Environmental activists reeling as Keystone pipeline gains momentum
Green groups are reeling after the release of a draft State Department report that seemed to put the Keystone XL oil pipeline on track for approval.
Opponents of Keystone are furious at State’s environmental assessment of the project, which brushed aside of one of their central arguments against it: namely, that it would exacerbate clime change by expanding the use of oil sands.
“The State Department’s conclusions are so off-base that they’re borderline absurd,” Daniel Kessler, a spokesman with climate group 350.org, told The Hill.
Environmental groups vowed they would continue to pressure President Obama to kill the pipeline, but acknowledged the blow that Friday’s report delivered to their cause.
“In terms of the politics, it’s just astounding that this report comes out and you get glowing statements from the American Petroleum Institute, [Speaker] John Boehner [(R-Ohio)] and the politicians who get the most money from Big Oil,” said Lena Moffitt, a Washington representative with the Sierra Club.
The State Department’s report found that the Canada-to-Texas pipeline would have little effect on accelerating oil sands production and climate change.
“Approval or denial of the proposed project is unlikely to have a substantial impact on the rate of development in the oil sands, or on the amount of heavy crude oil refined in the Gulf Coast area,” the report said.
The assessment is not final, but could indicate the arguments in favor of the pipeline are winning the day within the administration.
That’s an alarming prospect for green activists, who argue that approval of the project would be a betrayal of Obama’s second-term promise to tackle greenhouse gas emissions.
“I think he already has laid out the decision he has to make on Keystone,” Moffitt said, regarding the president’s commitments on climate.
Fearing defeat, some in the environmental movement are beginning to warn that Obama’s goal of winning back the House for Democrats in 2014 could be at risk if he were to give the go-ahead to the pipeline.
“We’re building a movement. But if he says yes to the pipeline, he’s going to be telling that movement he doesn’t need them,” said Kessler, of 350.org.
Green groups saw many of their favored House and Senate candidates triumph in the 2012 elections. They say the grassroots excitement that drove those victories will evaporate in 2014 if Obama comes down on the side of the oil-and-gas industry in the pipeline battle.
“I think if he says yes to Keystone that does turn a lot of folks off. We’ve poured so much energy, so much enthusiasm in this fight,” Peter LaFontaine, an energy policy advocate with the National Wildlife Federation, told The Hill. “I think, being perfectly frank, they lose a pretty big chunk of the electorate that’s stood with them in tough times.”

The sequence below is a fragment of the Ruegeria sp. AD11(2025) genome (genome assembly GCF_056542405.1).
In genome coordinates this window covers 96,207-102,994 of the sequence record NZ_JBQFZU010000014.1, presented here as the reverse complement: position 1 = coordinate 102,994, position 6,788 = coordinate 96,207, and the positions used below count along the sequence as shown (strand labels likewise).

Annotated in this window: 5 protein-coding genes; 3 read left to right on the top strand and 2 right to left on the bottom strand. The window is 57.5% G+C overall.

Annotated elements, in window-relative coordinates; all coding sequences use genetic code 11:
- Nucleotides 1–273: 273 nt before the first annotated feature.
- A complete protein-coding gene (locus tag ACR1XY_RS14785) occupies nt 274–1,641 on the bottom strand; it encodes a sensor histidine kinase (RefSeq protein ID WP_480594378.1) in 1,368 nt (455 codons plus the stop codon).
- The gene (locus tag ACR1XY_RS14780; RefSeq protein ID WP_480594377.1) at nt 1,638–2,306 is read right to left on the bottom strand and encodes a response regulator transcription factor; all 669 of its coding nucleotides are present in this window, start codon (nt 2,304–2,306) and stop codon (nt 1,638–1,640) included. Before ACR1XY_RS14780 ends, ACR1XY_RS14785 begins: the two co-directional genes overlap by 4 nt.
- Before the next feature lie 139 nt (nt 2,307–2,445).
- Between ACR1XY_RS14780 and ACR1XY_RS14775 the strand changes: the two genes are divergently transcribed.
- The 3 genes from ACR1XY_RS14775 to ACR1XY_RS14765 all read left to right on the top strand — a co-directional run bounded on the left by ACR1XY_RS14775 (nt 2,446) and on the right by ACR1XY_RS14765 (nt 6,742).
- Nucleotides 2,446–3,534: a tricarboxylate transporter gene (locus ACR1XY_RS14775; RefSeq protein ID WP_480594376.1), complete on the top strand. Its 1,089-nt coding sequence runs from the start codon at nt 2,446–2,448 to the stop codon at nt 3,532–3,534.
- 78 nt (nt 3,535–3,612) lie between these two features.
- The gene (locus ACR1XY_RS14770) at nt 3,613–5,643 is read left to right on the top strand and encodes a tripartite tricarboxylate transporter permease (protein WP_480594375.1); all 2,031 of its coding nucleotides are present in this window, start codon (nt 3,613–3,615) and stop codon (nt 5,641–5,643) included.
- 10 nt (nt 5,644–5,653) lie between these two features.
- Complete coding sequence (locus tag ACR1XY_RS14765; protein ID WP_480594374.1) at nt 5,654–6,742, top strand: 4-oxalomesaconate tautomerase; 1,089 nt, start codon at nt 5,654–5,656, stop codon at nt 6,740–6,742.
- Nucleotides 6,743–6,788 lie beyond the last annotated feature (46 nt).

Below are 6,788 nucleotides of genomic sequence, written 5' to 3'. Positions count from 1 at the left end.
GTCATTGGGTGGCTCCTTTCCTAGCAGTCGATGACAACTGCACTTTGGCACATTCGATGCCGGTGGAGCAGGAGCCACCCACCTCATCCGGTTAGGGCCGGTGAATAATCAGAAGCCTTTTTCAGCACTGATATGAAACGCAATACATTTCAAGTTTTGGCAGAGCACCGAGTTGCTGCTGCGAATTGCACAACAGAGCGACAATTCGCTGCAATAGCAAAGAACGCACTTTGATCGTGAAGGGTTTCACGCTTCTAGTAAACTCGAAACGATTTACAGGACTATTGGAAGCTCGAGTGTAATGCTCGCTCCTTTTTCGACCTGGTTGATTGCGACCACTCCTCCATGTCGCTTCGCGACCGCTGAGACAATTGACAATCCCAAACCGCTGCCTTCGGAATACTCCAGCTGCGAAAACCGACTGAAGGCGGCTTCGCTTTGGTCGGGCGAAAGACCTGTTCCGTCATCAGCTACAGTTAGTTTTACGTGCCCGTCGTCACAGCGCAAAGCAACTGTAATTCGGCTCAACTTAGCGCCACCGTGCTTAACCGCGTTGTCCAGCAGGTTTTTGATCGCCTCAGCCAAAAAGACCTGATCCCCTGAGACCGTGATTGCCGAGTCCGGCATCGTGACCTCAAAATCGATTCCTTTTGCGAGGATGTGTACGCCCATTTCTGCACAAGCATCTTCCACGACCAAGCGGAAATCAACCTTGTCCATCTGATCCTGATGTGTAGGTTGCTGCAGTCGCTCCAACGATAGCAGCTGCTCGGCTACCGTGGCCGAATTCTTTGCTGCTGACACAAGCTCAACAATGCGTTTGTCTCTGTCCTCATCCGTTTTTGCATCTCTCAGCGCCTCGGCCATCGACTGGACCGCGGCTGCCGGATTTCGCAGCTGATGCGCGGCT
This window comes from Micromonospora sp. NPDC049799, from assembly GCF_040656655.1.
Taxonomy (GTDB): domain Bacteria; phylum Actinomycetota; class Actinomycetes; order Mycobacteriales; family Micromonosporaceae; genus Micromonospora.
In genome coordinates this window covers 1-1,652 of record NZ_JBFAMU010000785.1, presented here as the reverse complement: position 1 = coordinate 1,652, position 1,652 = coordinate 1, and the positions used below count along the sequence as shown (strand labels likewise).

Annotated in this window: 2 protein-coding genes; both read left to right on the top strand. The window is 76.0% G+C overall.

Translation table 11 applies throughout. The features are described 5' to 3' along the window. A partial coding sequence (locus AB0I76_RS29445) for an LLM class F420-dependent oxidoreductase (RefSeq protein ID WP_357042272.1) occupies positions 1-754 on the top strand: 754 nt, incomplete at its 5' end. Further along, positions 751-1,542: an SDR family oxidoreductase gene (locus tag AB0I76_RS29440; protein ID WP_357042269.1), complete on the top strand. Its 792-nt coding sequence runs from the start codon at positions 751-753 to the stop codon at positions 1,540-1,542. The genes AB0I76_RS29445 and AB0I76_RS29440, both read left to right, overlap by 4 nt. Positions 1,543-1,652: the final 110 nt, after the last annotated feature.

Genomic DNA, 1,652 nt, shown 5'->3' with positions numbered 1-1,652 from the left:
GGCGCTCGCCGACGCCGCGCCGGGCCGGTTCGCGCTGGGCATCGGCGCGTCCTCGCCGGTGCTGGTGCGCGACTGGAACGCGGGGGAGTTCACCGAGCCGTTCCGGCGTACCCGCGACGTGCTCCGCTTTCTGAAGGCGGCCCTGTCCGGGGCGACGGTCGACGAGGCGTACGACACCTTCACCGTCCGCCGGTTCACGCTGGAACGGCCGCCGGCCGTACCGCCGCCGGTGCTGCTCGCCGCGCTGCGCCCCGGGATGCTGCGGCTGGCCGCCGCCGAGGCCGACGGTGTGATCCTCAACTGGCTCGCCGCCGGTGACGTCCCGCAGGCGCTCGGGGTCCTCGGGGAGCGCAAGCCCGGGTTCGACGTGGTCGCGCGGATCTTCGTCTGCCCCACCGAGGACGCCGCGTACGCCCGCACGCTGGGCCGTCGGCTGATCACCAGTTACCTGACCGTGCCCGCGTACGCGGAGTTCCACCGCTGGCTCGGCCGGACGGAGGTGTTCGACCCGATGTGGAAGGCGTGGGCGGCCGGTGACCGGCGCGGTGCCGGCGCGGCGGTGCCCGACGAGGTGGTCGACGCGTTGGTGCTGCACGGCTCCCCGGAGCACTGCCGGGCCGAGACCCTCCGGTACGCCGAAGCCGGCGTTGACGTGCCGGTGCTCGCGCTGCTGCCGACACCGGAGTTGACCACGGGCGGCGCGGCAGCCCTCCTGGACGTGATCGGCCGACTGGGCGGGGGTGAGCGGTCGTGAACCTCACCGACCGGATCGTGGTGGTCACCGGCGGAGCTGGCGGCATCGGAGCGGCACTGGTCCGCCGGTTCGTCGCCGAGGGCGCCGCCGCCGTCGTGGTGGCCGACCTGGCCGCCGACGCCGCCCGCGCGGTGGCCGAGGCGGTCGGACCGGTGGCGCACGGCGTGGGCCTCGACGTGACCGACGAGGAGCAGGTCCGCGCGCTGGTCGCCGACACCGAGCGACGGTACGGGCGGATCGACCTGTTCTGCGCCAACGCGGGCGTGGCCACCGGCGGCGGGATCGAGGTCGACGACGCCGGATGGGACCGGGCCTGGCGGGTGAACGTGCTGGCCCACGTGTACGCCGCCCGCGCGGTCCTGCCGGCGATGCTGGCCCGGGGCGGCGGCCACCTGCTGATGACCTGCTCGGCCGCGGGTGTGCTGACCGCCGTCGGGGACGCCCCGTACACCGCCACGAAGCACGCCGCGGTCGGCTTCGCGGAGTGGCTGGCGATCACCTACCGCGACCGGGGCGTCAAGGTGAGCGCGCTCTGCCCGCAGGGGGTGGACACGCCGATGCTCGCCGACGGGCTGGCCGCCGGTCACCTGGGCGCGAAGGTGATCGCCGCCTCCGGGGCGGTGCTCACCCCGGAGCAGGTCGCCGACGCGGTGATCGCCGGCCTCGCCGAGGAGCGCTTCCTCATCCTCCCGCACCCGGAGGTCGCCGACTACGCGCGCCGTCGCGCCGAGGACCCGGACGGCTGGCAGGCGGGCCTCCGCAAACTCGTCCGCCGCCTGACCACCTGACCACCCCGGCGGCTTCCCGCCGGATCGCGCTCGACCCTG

Not all green groups were ready to predict what the Keystone decision might mean for the 2014 elections. The League of Conservation Voters and Natural Resources Defense Council said they would focus their efforts on convincing Obama he could solidify a “legacy” on climate by rejecting the pipeline.
Keystone has support from lawmakers in both parties and strong backing from business groups. In a political twist, some of Obama’s union allies are quietly urging approval of the project as well, because it would likely create jobs for tradesmen.
GOP backers of Keystone have seized on the job-creating potential of Keystone in a vocal pressure campaign on the White House. Only the president’s signature, they argue, stands in the way of an economic jolt for the country.
“Today’s report again makes clear there is no reason for this critical pipeline to be blocked one more day. After four years of needless delays, it is time for President Obama to stand up for middle-class jobs and energy security and approve the Keystone pipeline,” Boehner said in a Friday statement.
The State Department is conducting the review of the Keystone pipeline because it would cross over the border from Canada. The president has made clear, however, that the buck stops with him when it comes to the final decision on the project’s future.
Green groups say Keystone would create few jobs, and are holding out hope that recently confirmed Secretary of State John Kerry will change the course of the pipeline review. They note the draft of the assessment was well under way by the time Kerry, a climate change advocate, moved to Foggy Bottom.
“There will be ample opportunities for Secretary Kerry to really ensure there’s a robust analysis of the climate impacts,” Tiernan Sittenfeld, senior vice president of government affairs with the LCV, told The Hill.
The groups are now focusing on the draft review’s 45-day public comment period, which they will use to press the case that Keystone would be a driving force behind increased oil sands development.
They plan to call upon scientists, senators and other interested parties to write to Obama and Kerry on Keystone while holding another round of public rallies and events across the country.
“The way that he framed up climate, especially in his inaugural address, really didn’t give him a lot of wiggle room,” LaFontaine said.
Messaging efforts for and against Keystone are likely to reach a fever pitch now that the long-delayed project is nearing the moment of truth. A final decision from the State Department could come sometime this summer.
Susan Casey-Lefkowitz, director of the NRDC’s international program, said Obama could send a powerful message by scrapping the project.
“If Keystone is rejected, then that is a very important step in fighting climate change. What it will show is that we’re entering a new age,” she said.